Young up-and-coming researchers and a big bang: Promoting gifted primary school children

They made chestnut branches glow, built the simplest motor in the world and studied the formation of square numbers: Around 30 particularly interested and talented primary school students from various 3rd grade classes were guests at the TU Ilmenau at the beginning of June.

Zwei Mädchen mit einer Induktionsspule und LEDs TU Ilmenau/Barbara Aichroth
As part of the promotion of especially gifted children, the students in Year 3 not only got to know a small Stirling engine in the physics laboratory, but also made colored LEDs dance with an induction coil.

Motivating and challenging even the youngest children with exciting puzzles and STEM experiments - that is the aim of the Ilm district's talent promotion program and a collaboration with the Student Research Center at TU Ilmenau. Whether fluorescent dyes from nature, drop microscopy with pond water, polarization foils or even a small explosion: for a whole morning, the students were able to experience research live in the chemistry, physics and mathematics laboratories together with professors and other scientists from the university. They were able to ask them questions like real students and receive their certificates for participating in the gifted and talented program right at the start.

"These children are something very special," says Prof. Thomas Hotz from the Institute of Mathematics:

It's not just that they successfully engage with mathematics and science in their free time - their quick grasp is also impressive: this has enabled us to work together on mathematical topics that go beyond even the grammar school curriculum. And this is a lot of fun for both students and teachers!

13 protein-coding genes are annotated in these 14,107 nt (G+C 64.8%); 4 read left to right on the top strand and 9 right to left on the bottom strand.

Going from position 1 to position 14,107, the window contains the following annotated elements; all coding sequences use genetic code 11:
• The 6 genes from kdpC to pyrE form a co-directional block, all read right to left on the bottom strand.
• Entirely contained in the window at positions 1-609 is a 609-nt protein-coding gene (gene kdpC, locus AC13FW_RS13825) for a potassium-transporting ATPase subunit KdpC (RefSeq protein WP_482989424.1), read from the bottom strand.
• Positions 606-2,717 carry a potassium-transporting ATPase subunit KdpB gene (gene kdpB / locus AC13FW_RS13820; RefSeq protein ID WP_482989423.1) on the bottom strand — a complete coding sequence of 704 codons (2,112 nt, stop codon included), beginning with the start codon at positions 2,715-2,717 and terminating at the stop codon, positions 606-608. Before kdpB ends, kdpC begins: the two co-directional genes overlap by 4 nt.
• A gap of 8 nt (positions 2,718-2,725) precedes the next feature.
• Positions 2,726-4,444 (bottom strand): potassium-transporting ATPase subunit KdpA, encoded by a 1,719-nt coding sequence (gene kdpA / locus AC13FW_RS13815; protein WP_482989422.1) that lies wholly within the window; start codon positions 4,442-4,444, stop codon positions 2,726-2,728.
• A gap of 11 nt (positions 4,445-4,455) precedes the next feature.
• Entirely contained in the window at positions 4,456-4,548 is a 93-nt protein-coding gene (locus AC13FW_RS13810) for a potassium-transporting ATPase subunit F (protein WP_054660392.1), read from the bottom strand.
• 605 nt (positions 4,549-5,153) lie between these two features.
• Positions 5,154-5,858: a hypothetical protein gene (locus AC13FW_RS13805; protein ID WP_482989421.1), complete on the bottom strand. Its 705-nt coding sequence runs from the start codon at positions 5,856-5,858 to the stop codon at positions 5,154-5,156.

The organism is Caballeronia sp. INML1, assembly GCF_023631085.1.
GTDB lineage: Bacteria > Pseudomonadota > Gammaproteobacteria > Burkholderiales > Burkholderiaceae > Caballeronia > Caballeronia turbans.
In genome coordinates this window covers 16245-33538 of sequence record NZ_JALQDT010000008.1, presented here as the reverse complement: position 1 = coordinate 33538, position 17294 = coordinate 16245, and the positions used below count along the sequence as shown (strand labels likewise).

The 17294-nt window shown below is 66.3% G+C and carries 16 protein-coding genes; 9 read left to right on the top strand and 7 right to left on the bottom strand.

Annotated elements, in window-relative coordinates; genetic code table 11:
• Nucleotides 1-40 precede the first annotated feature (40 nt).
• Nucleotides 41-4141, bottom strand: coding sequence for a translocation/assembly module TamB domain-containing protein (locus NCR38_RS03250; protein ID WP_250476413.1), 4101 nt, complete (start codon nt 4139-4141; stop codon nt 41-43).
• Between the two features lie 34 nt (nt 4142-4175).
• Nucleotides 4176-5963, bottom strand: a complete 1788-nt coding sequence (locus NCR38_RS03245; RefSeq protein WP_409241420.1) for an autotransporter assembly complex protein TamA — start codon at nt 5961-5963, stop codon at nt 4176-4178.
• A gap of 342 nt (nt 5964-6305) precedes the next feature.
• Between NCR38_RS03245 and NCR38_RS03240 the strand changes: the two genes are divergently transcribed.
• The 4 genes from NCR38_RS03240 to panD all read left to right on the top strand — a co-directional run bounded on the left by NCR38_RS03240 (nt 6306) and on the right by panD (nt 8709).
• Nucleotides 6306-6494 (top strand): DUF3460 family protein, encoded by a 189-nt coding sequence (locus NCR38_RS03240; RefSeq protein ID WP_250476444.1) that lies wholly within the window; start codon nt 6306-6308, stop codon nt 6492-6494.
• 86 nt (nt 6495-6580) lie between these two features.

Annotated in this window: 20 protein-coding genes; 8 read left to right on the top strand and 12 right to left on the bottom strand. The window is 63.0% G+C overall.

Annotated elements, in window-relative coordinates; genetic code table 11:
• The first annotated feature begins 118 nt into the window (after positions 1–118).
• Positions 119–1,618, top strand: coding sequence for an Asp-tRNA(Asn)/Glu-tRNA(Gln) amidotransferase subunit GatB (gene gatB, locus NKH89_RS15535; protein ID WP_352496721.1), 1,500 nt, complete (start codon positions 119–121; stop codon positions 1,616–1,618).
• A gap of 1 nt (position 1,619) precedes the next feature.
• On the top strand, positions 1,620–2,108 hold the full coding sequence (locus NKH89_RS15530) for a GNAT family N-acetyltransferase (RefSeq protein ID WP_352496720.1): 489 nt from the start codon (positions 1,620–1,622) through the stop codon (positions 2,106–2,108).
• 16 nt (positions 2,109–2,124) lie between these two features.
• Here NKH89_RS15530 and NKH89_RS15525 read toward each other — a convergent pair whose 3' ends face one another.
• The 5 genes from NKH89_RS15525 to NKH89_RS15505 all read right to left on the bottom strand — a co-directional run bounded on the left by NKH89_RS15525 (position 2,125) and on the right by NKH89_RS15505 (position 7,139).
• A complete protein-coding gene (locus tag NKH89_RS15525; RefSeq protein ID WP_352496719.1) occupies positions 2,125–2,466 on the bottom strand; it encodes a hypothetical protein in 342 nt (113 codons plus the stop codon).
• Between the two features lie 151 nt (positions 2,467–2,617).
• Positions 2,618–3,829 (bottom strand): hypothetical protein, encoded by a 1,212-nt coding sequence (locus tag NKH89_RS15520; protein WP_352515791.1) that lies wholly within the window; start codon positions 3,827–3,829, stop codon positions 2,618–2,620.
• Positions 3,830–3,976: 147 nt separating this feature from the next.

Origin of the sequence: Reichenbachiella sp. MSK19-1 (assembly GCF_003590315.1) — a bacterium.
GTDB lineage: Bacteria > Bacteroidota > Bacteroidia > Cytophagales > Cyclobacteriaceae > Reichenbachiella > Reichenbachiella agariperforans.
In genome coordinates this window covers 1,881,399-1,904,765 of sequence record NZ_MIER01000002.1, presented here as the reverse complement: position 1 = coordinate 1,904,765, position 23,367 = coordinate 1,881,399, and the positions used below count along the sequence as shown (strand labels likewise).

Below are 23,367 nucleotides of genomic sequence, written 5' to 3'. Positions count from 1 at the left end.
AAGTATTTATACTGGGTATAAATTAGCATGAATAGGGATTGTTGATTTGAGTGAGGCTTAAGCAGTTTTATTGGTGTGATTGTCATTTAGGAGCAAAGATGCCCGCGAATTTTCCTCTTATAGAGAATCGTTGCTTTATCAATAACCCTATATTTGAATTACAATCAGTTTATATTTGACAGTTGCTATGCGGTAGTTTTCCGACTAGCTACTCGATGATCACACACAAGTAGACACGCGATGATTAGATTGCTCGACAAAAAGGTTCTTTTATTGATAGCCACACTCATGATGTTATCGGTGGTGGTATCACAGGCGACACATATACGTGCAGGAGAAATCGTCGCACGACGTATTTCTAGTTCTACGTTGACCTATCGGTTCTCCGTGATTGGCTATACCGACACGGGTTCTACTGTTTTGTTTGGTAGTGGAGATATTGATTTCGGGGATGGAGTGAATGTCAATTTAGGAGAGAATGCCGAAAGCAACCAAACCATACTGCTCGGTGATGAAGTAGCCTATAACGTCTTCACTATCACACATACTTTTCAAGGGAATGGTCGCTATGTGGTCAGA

The mathematics professor and his colleagues from physics and chemistry, Prof. Erich Runge and Dr. Eric Täuscher, are therefore already looking forward to opening their laboratories to young researchers again soon for more questions and aha-effects - for example at the next children's and youth university.

Older children and young people from the 10th grade onwards will have the opportunity to gain insights behind the doors of the physics and chemistry labs on June 18, 2024. This is when the Department of Mathematics and Natural Sciences invites prospective students to experience the world of science and research, attend experimental lectures and get first-hand information about the Biotechnical Chemistry, Mathematics and Technical Physics degree courses. Those who are particularly interested can even attend in-depth lectures in physics, chemistry and mathematics on request.

More information about the event "Study natural sciences for a day!"


Jenny Gramsch

Student Research Center